DCCC buys $1 million in ad time in Oregon special election for ex-Rep. David Wu’s seat

Democrats have bought $1 million worth of ad time in the upcoming special congressional election in Oregon – a significant sign that the heavily Democratic seat of former congressman David Wu (D-Ore.) could be at risk.

But just how at risk?

Neither side is insisting this race will be close. But the big early buy suggests Democrats are scared — and not necessarily because of anything that’s happening in Oregon.

Democrats say the Democratic Congressional Campaign Committee’s large early investment in the race — which concludes Jan. 31 — is geared toward ending the race early and hopefully avoiding the embarrassment of losing another heavily Democratic seat. The party lost a longtime-Democratic New York City seat in September, and even the risk of repeating that appears to be just scary enough to go whole hog in Oregon.

The logic essentially goes like this: We can spend a million dollars now and make this a no-doubter, or spend more later trying to defend a seat that, if lost, could send shockwaves through the Democratic caucus and cast doubt on the party’s ability to win back the House in 2012.

Republicans, for their part, agree that the race will be very tough for them to win, given that the disrict went more then 60 percent for President Obama in 2008. Essentially, they are taking the same approach that they took in the special election for New York’s 9th district, when they waited to see if the race was competitive, and then when it was, swooped in at the end and won.

This is a low-risk, low-cost strategy for the GOP. As in New York, they are supposed to lose, so any amount of success is nothing but a bonus. Democrats, meanwhile, have the burden of holding a seat that feasibly could be competitive but would likely never change hands in a regularly scheduled election.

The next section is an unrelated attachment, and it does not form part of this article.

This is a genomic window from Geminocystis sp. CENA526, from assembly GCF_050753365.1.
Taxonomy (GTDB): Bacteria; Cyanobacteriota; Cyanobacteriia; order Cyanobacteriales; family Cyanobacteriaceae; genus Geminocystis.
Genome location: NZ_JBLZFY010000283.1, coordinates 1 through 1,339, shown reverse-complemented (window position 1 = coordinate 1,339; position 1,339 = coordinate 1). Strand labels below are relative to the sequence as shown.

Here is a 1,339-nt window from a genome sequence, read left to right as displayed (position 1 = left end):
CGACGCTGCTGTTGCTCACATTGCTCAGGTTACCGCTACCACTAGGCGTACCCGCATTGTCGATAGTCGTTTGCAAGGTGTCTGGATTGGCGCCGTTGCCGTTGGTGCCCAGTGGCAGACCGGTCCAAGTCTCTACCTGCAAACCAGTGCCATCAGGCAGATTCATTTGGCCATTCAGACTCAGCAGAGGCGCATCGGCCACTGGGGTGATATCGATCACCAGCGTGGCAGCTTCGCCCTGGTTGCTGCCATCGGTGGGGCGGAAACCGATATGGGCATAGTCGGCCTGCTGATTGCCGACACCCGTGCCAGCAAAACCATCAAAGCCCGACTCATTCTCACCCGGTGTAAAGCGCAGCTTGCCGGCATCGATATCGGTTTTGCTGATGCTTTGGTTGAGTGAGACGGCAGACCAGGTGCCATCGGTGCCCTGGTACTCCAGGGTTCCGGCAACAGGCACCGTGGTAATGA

But while the GOP likes to compare this race to New York’s 9th district, Democrats prefer to compare it to the other special election held in September — Nevada’s 2nd district.

In that race, the National Republican Congressional Committee spent $600,000 defending a seat the GOP candidate eventually won by more than 20 points. Was it an expensive and perhaps unnecessary investment? Yes. But it made sure that a district that could have been troublesome – Obama very nearly won it in 2008 – was effectively off the map.

Wu’s seat is similar in many respects, in that there’s really no excuse to lose it for Democrats, but anything can happen in a special election and it’s not out of the question. Of course, if the party wasn’t at least legitimately worried about losing, it wouldn’t spend $1 million trying to keep it.

“This district has a large number of non-affiliated voters that usually break Democratic, but you can’t take them for granted,” said West Coast Democratic consultant Jim Ross.

Democrats felt that they had a good candidate in state Sen. Suzanne Bonamici, but the GOP candidate, Rob Cornilles, has been running as the outsider, and that’s worth something in anti-Washington environment. The new DCCC ad hits Cornilles for associating himself with the tea party.

Cornilles campaign manager Mary Ann Ostrom said the DCCC’s ad buy shows just how scared it is.

“If that isn’t some sign of desperation, I don’t know what is,” Ostrom said.

The House campaign committees hate special elections. They are often more competitive than regular elections and usually more expensive, because they are the focus of the political world. (For comparison’s sake, $1 million is generally how much a committee will spend on one of the dozen or so most competitive races in the general election.)

And that’s not to mention the fact that the stakes are actually very low: just one of 435 House seats.

But this is a special election, so the normal rules don’t apply and money will be spent in ways it never would in a regular race in such a district.

Luckily for Democrats, even if they lose in Oregon, the loss will almost surely be overshadowed by the Florida presidential primary, which is being held the same day. (Actually, that’s really just when the race is over; because Oregon is vote-by-mail, ballots will be cast in the two weeks preceding Jan. 31.)

But the prospect of losing another special election is still something Democrats would rather avoid. If the pricetag is a million dollars to avoid that possibility, that may be a good investment in the scheme of things.

If the race starts closing, though, this could become a wholly unhelpful narrative for a DCCC that insists it’s ready to play offense.

Aaron Blake covers national politics and writes regularly for The Fix.

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